Beer of the Week: Tilquin Oude Gueuze a l'Ancienne

Beer of the Week: Tilquin Oude Gueuze a l'Ancienne

Apr 15, 2021Poppy Simon

What's this, one of my favourite beers ever for beer of the week? Alright then.

A short intro to gueuze for the uninitiated - gueuze is a type of lambic, which itself is a wild-fermented sour Belgian beer. Gueuze is specifically a blend of 1-year old ('young') lambic with 2-3 year old ('old') lambic that then undergoes secondary fermentation in the bottle thanks to the not-fully fermented young lambic,  adding carbonation.

Tilquin Gueuze a l'Ancienne in a Caps and Taps glass with the cork in front. The beer is a slightly hazy dark amber colour.
Many gueuze producers brew the wort for their gueuzes, but Tilquin is actually just a gueuzerie, that is, they ferment fresh wort brewed by other producers in oak and blend the resulting lambics to make their gueuze. Tilquin Oude Gueuze a l'Ancienne specifically contains 1, 2 and 3-year old lambic refermented and aged in the bottle for at least 6 months. The 'Oude' means old, i.e. traditional, and signifies that the beer contains at least two different 100% lambics, with no added sugar.
First impressions of this beer stem from its wild fermentation—it's instantly tart when you taste it, and on the nose there's a definite little farmyard hint (a funk if you will, though I know lots of people hate that word). On the nose it's got honey but also a notable savouriness, slightly thyme-y, and some lemon. Once you taste it, and once you get past the tartness, it's gently fruity, with hints of white grape, raspberry and a bit of apricot. It's not sweet at all though, it's got quite a bit of minerality and a bit of earthiness too as well as tartness.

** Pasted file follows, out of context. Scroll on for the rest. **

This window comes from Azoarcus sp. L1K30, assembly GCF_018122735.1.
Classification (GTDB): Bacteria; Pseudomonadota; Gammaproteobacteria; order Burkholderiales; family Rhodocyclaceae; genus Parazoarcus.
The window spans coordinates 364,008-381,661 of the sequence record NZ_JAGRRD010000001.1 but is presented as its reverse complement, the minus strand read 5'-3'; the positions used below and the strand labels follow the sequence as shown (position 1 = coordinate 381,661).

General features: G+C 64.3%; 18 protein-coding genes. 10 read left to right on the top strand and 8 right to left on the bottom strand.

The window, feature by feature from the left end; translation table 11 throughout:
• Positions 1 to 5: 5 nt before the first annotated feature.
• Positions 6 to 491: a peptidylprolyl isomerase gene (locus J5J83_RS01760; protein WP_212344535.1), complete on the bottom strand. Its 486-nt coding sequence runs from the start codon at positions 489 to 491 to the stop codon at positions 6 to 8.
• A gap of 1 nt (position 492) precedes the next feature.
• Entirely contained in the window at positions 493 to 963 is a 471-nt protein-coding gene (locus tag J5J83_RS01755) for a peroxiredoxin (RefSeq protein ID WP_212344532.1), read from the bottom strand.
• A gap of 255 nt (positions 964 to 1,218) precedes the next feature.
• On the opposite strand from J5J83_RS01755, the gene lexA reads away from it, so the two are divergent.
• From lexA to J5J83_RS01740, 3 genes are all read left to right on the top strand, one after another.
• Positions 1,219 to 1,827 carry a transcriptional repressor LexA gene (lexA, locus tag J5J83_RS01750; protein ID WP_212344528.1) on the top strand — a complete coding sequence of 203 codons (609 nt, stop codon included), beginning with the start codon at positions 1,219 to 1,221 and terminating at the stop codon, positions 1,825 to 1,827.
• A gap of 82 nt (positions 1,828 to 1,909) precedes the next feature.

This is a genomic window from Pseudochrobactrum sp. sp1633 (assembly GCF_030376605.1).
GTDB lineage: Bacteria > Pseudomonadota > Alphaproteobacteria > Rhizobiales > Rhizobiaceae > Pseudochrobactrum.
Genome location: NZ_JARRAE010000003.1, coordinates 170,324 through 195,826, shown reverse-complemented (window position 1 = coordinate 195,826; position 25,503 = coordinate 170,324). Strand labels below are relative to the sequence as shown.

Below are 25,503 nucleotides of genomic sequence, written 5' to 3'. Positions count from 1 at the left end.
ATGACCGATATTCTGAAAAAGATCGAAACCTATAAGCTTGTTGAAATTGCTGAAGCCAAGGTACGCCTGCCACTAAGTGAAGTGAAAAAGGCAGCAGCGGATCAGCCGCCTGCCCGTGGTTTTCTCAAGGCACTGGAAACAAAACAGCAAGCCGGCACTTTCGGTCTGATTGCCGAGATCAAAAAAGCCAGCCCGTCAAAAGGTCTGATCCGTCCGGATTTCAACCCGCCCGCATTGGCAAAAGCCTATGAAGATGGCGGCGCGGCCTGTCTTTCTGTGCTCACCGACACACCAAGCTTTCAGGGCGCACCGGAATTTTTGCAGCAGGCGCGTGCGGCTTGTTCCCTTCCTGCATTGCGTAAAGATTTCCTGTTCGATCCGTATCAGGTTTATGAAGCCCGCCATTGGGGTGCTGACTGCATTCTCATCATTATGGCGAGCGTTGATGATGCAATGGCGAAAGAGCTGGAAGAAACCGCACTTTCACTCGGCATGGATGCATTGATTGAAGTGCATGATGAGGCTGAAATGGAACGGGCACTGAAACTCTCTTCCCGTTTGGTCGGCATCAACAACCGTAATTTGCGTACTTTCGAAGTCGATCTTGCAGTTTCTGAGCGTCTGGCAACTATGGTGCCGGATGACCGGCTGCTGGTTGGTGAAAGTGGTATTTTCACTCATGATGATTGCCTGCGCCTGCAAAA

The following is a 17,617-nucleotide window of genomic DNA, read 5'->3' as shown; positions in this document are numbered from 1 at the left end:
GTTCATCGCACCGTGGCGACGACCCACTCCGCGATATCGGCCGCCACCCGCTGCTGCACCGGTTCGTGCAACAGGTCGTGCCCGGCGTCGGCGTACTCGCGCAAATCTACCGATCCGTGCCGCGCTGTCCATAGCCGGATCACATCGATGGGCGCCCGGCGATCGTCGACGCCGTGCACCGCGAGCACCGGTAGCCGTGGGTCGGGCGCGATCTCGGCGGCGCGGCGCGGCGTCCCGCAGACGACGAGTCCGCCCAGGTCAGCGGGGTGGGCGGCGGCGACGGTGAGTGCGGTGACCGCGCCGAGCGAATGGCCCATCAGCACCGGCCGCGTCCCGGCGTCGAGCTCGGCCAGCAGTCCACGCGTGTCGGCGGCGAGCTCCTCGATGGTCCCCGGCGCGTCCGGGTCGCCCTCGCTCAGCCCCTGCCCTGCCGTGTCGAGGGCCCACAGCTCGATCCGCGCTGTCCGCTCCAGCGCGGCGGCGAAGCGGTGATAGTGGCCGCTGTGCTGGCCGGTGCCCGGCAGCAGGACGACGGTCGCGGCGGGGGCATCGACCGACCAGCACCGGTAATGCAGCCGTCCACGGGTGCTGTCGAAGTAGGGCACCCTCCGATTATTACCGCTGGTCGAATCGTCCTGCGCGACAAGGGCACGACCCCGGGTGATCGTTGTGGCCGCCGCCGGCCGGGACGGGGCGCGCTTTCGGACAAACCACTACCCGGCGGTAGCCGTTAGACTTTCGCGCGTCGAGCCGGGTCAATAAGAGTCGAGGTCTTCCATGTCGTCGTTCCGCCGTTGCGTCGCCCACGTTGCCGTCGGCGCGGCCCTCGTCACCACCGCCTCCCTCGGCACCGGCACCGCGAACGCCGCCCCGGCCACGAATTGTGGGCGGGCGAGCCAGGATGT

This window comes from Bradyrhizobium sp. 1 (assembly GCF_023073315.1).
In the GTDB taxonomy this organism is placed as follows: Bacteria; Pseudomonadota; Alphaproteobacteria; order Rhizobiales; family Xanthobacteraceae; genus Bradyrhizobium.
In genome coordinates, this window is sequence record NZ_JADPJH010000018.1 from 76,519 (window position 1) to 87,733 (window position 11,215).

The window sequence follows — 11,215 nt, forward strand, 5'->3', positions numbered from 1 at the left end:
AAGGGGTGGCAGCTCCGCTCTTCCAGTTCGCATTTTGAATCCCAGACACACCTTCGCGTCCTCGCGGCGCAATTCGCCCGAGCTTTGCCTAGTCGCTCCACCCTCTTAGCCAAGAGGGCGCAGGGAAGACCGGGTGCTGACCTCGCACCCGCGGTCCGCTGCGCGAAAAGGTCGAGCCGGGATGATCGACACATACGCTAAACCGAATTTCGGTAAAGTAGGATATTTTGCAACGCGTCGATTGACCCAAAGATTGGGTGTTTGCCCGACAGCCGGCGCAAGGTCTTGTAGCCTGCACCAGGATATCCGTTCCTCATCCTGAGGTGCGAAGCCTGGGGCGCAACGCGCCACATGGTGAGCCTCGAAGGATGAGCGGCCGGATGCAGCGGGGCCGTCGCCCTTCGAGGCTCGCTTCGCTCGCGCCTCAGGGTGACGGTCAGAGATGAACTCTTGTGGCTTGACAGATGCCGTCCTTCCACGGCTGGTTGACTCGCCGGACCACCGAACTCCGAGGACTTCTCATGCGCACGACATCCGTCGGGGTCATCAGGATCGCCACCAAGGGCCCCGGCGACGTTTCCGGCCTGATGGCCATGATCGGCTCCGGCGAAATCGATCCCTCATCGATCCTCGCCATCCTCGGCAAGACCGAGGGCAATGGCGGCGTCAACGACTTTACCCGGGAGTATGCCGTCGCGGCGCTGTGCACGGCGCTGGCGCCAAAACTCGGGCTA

One of my favourite things about something like Tilquin's Oude Gueuze is how versatile it is, not just with regards to food (I highly recommend it with cheese & onion crisps, by the way) but in terms of situation - it's complex enough, fancy enough and sparkling enough to be a celebration beer for sure, but also thanks to its subtlety, as well as a more accessible half-bottle format (although it comes in 750ml too), it doesn't need to be for a special occasion at all.
I honestly can't encourage anyone enough to try a gueuze, and this is a great introduction. If you already like natural wine or cider, wild fermented beer is already almost certainly right up your street, or if you're looking to branch out from IPAs and pales, an 'intro' gueuze like this is a great place to start.

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